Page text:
Ellis Kohs, a composer praised by one critic for “considerable scope and eloquence” and a teacher and theorist who served on the composition faculty of the USC School of Music for 38 years, died Wednesday. The cause was leukemia, which had been diagnosed late last year. He was 84.
A native of Chicago, Kohs earned a degree at the University of Chicago, studied with Olga Samaroff Stokowski at the Juilliard School in New York City, then attended Harvard University, where his principal teachers included Walter Piston and Willi Apel. Kohs served as a bandmaster in the Army from 1943 to 1946.
He taught at Wesleyan University, College of the Pacific and Stanford University before joining the composition faculty at USC in 1950. During his decades at USC, he served more than 20 years as chairman of the theory department. He wrote three textbooks: “Music Theory,” “Musical Form” and “Musical Composition: Projects in Ways and Means.”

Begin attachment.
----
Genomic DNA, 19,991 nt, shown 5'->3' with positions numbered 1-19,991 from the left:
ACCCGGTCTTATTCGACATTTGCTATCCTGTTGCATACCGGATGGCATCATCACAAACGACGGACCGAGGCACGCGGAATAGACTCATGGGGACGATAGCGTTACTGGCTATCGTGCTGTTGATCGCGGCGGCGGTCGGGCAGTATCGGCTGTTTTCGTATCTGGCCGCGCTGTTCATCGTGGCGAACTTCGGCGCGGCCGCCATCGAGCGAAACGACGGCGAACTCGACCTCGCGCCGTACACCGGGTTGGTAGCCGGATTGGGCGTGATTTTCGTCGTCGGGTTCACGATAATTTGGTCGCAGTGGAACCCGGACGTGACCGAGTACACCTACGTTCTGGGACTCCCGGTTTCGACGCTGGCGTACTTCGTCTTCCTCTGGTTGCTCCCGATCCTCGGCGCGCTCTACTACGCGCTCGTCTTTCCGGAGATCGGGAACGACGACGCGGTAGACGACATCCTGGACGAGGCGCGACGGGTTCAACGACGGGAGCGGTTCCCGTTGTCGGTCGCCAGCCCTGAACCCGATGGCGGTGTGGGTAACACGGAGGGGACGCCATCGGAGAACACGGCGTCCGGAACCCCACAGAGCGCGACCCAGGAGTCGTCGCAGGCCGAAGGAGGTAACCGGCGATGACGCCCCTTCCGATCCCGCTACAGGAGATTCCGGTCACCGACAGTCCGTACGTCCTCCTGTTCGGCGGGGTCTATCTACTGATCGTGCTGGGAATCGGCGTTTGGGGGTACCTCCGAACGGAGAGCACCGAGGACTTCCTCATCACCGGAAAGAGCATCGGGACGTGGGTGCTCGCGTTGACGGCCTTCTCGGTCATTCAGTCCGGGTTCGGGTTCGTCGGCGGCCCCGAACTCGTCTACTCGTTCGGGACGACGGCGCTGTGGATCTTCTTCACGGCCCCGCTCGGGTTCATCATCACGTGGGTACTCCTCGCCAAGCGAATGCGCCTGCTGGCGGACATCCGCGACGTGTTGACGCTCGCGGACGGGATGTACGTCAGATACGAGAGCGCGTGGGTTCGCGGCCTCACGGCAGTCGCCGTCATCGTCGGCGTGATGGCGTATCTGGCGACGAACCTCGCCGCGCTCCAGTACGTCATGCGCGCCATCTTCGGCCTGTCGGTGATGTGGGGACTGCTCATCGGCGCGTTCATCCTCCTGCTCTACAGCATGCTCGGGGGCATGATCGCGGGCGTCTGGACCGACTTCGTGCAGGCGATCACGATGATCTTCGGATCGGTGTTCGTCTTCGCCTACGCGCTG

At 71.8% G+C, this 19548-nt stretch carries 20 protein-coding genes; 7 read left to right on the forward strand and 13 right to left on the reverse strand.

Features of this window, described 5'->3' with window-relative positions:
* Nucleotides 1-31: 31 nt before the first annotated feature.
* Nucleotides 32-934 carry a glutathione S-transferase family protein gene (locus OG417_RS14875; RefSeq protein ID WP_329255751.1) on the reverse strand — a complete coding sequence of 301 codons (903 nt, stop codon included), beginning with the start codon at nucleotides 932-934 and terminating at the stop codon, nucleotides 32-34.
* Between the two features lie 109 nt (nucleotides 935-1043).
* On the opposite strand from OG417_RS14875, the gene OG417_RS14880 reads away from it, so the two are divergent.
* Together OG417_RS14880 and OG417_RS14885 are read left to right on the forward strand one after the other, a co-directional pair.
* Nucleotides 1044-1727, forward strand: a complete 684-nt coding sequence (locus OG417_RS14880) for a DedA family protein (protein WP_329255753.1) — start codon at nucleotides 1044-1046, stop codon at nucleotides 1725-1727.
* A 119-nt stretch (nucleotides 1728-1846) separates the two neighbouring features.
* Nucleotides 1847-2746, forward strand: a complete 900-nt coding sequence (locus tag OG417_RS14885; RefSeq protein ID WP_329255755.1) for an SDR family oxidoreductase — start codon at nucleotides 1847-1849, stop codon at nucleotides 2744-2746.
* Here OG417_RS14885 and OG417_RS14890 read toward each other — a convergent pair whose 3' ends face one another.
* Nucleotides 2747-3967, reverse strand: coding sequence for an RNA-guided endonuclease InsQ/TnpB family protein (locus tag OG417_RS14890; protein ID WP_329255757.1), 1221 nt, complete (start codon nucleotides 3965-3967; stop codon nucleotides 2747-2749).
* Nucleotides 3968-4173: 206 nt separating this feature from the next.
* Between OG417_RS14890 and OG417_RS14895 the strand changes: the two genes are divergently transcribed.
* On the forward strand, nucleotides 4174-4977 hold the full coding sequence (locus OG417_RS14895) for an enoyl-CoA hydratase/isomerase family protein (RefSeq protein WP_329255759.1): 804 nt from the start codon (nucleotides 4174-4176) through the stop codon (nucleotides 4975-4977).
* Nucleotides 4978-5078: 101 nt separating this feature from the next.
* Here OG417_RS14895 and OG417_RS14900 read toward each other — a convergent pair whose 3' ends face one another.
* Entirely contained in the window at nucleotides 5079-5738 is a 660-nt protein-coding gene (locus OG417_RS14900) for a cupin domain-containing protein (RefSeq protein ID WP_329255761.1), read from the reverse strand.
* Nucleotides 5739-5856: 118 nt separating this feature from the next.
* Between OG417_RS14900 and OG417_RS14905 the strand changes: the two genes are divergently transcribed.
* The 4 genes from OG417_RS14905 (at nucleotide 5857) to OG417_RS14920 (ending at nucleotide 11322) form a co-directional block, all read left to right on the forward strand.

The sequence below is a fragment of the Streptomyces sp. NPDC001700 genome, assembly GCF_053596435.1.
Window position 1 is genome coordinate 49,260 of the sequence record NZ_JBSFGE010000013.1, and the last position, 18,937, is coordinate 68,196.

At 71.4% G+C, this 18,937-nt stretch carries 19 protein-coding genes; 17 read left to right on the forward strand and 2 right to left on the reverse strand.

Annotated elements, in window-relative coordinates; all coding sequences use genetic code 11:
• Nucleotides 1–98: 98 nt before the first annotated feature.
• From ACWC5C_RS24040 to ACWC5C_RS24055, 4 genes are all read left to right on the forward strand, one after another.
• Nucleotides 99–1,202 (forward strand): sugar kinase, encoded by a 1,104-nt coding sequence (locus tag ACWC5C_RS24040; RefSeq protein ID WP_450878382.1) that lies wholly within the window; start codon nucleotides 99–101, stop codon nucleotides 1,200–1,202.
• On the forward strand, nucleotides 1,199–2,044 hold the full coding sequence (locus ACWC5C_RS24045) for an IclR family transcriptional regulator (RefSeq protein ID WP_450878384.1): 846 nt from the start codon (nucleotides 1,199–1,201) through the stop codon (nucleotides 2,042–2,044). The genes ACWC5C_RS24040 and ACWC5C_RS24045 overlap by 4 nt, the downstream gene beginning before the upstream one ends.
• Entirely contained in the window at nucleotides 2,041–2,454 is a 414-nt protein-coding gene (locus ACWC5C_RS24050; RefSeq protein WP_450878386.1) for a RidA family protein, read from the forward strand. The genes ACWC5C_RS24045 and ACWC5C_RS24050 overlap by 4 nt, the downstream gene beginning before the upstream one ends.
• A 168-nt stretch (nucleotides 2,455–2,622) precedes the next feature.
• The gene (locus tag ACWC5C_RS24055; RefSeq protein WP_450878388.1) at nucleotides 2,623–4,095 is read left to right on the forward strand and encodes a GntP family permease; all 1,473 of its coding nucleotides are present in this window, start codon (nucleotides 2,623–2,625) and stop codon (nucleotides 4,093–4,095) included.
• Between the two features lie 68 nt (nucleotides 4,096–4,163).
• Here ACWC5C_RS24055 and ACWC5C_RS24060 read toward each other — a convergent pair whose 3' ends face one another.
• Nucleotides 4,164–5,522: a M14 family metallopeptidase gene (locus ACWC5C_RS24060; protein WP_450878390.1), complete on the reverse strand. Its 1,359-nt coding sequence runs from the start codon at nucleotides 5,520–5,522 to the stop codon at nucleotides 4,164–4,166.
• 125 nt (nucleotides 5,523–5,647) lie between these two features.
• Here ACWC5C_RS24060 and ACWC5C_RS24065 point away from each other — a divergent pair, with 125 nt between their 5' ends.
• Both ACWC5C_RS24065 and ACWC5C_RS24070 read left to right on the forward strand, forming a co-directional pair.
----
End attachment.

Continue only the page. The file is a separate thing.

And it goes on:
Kohs wrote 10 orchestral works, including two symphonies--the first commissioned by Pierre Monteux, the second by the Fromm Foundation--a cello concerto and a concerto for orchestra.
His opera, “Amerika,” after Franz Kafka’s novel, received a fascinating but incomplete hearing--a partial staging of about one-third of the score by Western Opera Theater--at the Inner City Cultural Center in Los Angeles in 1970.
About that performance, critic Martin Bernheimer, writing in The Times, commented on “Kohs’ sure command of the operatic idiom.” Kohs also wrote choral compositions, a number of chamber works, several songs and a substantial body of keyboard music.